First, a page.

Welcome to WITW’s first weekly writing prompt!
Every Wednesday I’ll be sharing with you something I’ve found that I reckon is holding a few stories.
You can use these prompts to get inspired, whether it’s to add something to your novel, create a whole new novel or novella, or write a short story to submit to a magazine.
The sky’s the limit!
If you’d like these prompts in your inbox, sign up here.
I have big plans for these prompts, including future competitions, so I’d love to know if people would be interested.
You can show that interest by writing a piece of flash fiction, no more than 100 words, and leaving it as a comment on this Facebook post or in the comments below.
Next Tuesday, I’ll pick my favourites to share.
And one day this year, hopefully it’ll be winners instead of favourites, with prizes and everything.
Onto this week’s writing prompt!
If you’ve been to Edinburgh, Scotland, you’ll have probably seen Arthur’s Seat. The beautiful hill that rises just beyond the Scottish Parliament building, usually with a line of tourists walking up it (which, one day, included me).
Cast your imagination back to the summer of 1836, when a group of boys were hunting rabbits along the base of Arthur’s Seat. To escape the wind (because, Scotland), they shelter in a small hollow.
In that hollow, one of the boy’s notices three orderly slabs of slate hiding a small cave. Hidden inside were 17 miniature coffins.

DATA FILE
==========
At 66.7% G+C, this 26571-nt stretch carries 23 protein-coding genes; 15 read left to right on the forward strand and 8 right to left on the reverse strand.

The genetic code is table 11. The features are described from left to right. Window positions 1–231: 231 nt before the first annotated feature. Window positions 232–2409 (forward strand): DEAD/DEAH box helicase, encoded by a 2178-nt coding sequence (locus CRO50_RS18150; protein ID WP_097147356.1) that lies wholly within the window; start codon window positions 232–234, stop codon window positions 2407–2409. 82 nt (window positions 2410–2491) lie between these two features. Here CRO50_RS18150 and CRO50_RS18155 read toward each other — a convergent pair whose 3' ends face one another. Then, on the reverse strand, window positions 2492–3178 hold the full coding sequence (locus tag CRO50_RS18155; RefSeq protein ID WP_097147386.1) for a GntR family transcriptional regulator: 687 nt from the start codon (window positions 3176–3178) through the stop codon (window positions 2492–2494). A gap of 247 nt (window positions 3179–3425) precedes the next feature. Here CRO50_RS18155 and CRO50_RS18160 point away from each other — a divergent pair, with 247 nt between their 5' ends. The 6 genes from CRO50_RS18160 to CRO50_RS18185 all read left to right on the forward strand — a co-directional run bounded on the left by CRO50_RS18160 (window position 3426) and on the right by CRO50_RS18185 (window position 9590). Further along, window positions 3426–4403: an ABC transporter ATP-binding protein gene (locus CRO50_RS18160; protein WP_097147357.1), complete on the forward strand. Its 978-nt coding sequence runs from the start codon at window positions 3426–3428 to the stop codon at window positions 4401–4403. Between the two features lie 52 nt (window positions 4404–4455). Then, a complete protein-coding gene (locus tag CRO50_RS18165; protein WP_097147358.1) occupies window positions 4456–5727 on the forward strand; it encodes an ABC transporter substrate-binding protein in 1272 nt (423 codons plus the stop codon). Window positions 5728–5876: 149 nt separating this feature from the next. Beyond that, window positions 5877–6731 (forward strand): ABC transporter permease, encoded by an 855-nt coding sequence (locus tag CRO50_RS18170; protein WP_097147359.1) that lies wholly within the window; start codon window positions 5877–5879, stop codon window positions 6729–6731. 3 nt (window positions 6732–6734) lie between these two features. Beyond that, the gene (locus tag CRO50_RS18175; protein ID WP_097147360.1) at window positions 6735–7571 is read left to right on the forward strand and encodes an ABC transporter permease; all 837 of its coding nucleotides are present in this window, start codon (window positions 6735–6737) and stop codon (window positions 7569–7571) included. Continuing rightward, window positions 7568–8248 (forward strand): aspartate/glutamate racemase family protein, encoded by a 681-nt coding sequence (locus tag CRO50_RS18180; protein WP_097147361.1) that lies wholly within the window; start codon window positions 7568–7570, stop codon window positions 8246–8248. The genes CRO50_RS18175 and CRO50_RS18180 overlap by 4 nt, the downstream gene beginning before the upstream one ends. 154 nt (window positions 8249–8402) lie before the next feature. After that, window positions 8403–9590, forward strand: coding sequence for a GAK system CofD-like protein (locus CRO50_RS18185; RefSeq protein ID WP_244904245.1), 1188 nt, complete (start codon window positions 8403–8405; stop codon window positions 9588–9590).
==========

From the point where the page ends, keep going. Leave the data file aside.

In July, 1836, paranormal investigator, Charles Fort, described the findings in the London Times:
‘Seventeen tiny coffins. Three or four inches long. In the coffins were miniature wooden figures. They were dressed differently in both style and material. There were two tiers of eight coffins each, and a third one begun, with one coffin. In the first tier, the coffins were quite decayed, and the wrappings had moldered away. In the second tier, the effects of age had not advanced so far. And the top coffin was quite recent looking.’
Eight of the surviving coffins are now on display at the National Museum of Scotland in Edinburgh (well worth a visit, especially on a rainy day). Read/watch all about it on the museum’s website.
These coffins and their fairy sized inhabitants date back to the time of the Resurrection Men and Burke and Hare, the infamous duo who went from body snatching in the graveyards to murdering in the dark shadows of the city, stashing their victims in the vaults.
There are theories as to what these coffins are and why they were made.
But what do you think?
Inspired by miniature, occupied coffins discovered in Victorian Edinburgh, will your story…
Have real fairies?
Connect Voodoo to the Resurrection Men?
Represent the body snatchers that haunted the graveyards?
If you choose to write a few sentences, or up to 100 words, for your inspired story, character or concept, remember to leave it in the comments and I’ll pick my favourites to share next week.